Finding the right accountant for your business

Accountants can advise on a range of issues, from setting up your business to personal finance queries to helping you as your business grows.

“A business should ensure that the accountant it uses is a professional, that is, a chartered accountant. This gives the basic assurance that the accountant complies with the requirements of the qualifying body, and keeps up to date with current regulations and accounting practice,” advises Barry Franklin, principal at Rhodes Franklin Consulting.

He believes that the best way to find a good accountant is through recommendation. Ask other business owners or directors, particularly if they are in the same or a similar field. If they are happy with their accountant, then there is a good chance that you may be too, both in cost and competence.

If this is not an option then Franklin recommends that you could start with the website of the Institute of Chartered Accountants in England and Wales (ICAEW). This gives a wealth of information about what accountants do and what you should expect of them. The site also has a section on selecting an accountant and the type of questions you should be asking them.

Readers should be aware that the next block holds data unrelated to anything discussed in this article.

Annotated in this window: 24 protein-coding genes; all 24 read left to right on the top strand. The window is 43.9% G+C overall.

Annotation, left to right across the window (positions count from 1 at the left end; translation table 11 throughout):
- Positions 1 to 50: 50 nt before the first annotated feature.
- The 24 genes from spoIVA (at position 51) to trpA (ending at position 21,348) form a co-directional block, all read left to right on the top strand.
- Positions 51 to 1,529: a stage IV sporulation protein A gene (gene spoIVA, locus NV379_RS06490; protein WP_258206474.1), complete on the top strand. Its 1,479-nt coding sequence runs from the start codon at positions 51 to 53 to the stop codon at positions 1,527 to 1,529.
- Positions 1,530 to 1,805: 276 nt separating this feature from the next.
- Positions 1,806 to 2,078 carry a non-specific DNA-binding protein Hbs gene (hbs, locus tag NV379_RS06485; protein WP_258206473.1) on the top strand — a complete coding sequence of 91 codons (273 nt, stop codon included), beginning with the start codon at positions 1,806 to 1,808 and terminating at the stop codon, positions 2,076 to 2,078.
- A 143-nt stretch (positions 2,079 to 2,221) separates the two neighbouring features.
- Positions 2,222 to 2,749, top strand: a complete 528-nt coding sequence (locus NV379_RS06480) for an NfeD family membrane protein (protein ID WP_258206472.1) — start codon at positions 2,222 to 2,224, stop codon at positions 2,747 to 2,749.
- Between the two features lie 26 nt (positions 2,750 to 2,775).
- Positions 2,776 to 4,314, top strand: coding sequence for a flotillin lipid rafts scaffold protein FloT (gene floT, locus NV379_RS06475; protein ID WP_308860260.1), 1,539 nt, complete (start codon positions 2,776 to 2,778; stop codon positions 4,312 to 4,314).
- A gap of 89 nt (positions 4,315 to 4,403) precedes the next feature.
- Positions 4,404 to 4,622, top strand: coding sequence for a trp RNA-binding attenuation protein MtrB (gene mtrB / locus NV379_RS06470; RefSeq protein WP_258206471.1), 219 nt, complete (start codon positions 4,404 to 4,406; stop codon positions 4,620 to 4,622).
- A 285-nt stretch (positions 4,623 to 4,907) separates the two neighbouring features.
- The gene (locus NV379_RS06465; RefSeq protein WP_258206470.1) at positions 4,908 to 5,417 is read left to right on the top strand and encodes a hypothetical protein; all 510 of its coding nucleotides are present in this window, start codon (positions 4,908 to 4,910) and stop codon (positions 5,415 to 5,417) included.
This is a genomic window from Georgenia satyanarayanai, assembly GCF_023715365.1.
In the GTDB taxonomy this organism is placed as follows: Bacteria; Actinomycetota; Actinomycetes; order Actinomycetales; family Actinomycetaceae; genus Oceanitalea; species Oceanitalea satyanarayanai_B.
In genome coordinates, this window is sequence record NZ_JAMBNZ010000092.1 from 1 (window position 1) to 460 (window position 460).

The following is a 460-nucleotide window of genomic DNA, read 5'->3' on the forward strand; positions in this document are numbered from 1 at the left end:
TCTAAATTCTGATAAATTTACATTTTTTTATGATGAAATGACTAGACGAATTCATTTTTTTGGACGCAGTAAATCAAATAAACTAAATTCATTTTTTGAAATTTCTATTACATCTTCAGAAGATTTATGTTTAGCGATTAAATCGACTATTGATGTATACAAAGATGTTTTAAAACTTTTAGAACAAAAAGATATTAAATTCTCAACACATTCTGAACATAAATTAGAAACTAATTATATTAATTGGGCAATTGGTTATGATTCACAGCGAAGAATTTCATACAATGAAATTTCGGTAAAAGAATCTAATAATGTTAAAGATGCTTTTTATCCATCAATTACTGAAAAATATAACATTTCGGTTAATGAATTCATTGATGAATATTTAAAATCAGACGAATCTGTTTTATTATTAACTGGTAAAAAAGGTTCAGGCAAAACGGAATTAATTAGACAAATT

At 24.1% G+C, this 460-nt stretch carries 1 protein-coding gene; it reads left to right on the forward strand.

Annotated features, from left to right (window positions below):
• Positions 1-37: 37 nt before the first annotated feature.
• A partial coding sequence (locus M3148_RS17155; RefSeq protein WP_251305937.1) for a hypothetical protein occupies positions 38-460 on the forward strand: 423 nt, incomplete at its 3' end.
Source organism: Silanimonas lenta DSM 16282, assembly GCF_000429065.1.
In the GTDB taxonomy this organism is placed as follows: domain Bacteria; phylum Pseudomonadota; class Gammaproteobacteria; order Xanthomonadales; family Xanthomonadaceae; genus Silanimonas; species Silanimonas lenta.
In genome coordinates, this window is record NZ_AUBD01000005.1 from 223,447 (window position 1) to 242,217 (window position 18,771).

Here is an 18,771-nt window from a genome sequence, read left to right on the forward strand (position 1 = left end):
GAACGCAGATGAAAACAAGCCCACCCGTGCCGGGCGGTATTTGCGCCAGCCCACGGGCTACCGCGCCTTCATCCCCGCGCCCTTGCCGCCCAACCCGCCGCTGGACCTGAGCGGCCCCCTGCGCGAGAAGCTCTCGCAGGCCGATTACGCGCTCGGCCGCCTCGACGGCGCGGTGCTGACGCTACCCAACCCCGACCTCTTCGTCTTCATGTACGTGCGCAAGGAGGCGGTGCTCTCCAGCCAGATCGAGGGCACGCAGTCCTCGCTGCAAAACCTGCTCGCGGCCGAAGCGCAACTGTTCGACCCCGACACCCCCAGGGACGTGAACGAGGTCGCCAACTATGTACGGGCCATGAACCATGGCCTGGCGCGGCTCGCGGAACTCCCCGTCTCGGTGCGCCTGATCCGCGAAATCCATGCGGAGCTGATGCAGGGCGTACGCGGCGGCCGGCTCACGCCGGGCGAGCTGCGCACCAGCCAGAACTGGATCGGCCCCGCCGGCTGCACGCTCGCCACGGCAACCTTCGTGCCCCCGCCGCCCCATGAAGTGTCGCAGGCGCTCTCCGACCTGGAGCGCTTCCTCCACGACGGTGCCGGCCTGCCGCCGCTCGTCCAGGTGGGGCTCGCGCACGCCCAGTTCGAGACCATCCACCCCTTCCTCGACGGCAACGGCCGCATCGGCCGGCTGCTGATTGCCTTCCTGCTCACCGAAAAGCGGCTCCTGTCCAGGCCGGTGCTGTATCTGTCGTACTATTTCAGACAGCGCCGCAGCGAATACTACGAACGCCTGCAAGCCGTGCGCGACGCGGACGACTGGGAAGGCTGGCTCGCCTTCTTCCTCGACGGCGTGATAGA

Another of the Institute’s sites,, gives online access to the official ICAEW Directory of Firms with verified information on over 23,000 offices of member firms worldwide. You can search by firm name, location, the specific accountancy skills, the industry or market you are in, or simply the chartered accountant nearest to your postcode.

As for the cost, this can vary greatly. Bookkeepers tend to charge from £15 to £30 an hour, largely depending on their overheads, although a number of other factors can influence this. The accountant will charge considerably more, but may be used less frequently, for example, for putting together the accounts at the year end.

“If an accounting software programme is used, the procedure may be simplified by sending the set of accounts to the accountant electronically. The fees will then depend upon such factors as the size of the company, the complexity of the work, how the books have been maintained during the year, and the extent to which management advice is required and provided,’ adds Franklin.

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